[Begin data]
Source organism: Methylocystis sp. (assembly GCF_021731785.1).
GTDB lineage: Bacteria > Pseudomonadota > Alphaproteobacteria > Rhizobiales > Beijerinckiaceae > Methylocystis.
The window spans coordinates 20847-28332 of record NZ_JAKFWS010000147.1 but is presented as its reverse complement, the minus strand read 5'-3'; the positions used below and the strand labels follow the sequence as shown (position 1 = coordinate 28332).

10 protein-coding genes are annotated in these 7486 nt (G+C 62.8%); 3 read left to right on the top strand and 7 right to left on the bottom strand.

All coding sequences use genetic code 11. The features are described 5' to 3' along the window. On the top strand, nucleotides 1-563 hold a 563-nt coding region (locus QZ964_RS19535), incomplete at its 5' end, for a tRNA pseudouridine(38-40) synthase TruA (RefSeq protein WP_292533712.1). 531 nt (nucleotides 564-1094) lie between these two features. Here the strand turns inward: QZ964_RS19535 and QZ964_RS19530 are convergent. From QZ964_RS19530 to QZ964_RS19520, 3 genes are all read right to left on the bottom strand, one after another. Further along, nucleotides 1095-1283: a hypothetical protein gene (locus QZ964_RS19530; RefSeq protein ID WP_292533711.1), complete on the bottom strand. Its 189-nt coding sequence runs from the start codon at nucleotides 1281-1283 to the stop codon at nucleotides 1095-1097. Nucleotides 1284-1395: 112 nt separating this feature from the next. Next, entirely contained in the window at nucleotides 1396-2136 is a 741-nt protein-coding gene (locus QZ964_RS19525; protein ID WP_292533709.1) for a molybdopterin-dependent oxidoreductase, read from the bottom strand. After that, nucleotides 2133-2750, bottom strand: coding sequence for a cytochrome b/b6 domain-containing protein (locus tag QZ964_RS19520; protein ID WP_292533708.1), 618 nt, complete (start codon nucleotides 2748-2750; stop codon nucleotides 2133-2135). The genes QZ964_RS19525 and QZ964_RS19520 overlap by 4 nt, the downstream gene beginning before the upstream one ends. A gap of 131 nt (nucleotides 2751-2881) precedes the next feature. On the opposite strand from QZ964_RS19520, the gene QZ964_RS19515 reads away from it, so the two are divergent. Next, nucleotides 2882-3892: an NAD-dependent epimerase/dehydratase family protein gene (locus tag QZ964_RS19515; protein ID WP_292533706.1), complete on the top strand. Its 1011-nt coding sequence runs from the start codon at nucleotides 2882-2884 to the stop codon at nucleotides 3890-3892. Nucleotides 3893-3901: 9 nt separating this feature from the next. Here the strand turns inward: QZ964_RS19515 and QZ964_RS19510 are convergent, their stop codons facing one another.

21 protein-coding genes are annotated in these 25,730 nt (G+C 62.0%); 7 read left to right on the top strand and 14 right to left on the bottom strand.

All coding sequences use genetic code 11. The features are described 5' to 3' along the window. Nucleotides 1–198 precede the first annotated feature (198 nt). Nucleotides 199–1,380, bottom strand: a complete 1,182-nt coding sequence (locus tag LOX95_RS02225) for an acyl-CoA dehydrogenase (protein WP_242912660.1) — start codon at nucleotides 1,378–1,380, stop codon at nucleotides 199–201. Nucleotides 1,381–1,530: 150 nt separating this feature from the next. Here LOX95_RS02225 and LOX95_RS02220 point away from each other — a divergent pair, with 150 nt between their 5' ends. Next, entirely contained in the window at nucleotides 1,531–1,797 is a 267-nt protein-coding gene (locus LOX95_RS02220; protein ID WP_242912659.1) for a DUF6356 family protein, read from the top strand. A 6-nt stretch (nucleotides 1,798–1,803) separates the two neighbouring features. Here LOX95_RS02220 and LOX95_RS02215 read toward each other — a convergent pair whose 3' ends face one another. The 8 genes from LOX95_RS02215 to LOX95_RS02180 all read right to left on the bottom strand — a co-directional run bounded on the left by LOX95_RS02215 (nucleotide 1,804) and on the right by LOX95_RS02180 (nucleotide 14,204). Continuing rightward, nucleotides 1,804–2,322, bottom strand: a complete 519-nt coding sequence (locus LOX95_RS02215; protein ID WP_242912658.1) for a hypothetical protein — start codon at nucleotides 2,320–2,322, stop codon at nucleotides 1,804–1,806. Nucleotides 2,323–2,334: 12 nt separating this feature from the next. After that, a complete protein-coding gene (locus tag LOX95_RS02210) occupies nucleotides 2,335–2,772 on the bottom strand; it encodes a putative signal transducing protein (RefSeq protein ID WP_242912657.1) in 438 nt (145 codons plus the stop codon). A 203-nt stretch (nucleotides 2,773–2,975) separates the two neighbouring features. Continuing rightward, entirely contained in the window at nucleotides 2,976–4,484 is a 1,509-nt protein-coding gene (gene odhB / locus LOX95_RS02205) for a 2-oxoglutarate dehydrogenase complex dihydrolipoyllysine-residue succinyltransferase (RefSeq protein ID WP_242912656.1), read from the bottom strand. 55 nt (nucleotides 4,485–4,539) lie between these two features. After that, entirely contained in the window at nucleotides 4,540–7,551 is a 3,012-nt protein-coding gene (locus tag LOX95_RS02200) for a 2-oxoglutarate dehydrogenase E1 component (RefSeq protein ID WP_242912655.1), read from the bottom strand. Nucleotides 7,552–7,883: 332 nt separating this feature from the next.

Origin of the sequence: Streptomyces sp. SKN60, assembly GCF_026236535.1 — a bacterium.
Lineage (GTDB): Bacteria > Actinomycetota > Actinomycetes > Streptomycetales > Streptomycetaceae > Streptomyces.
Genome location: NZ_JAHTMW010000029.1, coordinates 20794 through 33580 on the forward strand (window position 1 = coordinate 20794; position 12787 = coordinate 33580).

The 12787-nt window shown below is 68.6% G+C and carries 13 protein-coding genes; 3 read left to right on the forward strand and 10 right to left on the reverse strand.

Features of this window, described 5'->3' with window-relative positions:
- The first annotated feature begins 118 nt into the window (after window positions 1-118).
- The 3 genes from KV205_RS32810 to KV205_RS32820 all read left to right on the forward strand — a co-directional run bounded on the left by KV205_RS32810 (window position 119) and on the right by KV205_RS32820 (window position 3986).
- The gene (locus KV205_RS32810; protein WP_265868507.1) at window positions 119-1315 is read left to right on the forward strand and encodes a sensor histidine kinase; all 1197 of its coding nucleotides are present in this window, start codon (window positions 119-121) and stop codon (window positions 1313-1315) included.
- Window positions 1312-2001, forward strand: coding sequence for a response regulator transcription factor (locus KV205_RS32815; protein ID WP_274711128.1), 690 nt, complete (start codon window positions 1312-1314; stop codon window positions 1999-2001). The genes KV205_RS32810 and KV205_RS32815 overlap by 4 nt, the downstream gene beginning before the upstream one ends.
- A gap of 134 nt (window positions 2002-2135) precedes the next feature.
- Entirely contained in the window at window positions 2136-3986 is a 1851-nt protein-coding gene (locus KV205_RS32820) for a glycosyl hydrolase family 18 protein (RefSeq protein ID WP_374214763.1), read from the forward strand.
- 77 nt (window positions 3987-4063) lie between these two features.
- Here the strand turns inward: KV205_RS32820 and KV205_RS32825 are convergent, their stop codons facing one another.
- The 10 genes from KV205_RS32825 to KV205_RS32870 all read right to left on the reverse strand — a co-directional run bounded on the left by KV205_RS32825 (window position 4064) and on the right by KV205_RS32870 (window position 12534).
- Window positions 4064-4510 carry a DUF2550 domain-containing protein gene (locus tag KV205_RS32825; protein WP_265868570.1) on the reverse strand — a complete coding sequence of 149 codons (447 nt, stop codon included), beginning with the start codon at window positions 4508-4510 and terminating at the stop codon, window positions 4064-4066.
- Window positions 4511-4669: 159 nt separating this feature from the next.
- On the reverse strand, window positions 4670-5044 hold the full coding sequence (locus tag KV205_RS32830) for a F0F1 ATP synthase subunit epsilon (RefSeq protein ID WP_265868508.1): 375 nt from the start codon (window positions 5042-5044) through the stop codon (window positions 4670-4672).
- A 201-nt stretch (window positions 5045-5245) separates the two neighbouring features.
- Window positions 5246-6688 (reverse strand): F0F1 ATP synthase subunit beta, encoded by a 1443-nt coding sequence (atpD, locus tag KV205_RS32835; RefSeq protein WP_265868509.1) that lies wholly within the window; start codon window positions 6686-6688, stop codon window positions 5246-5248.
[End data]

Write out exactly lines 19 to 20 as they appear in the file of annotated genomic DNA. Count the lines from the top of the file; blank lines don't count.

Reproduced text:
- 77 nt (window positions 3987-4063) lie between these two features.
- Here the strand turns inward: KV205_RS32820 and KV205_RS32825 are convergent, their stop codons facing one another.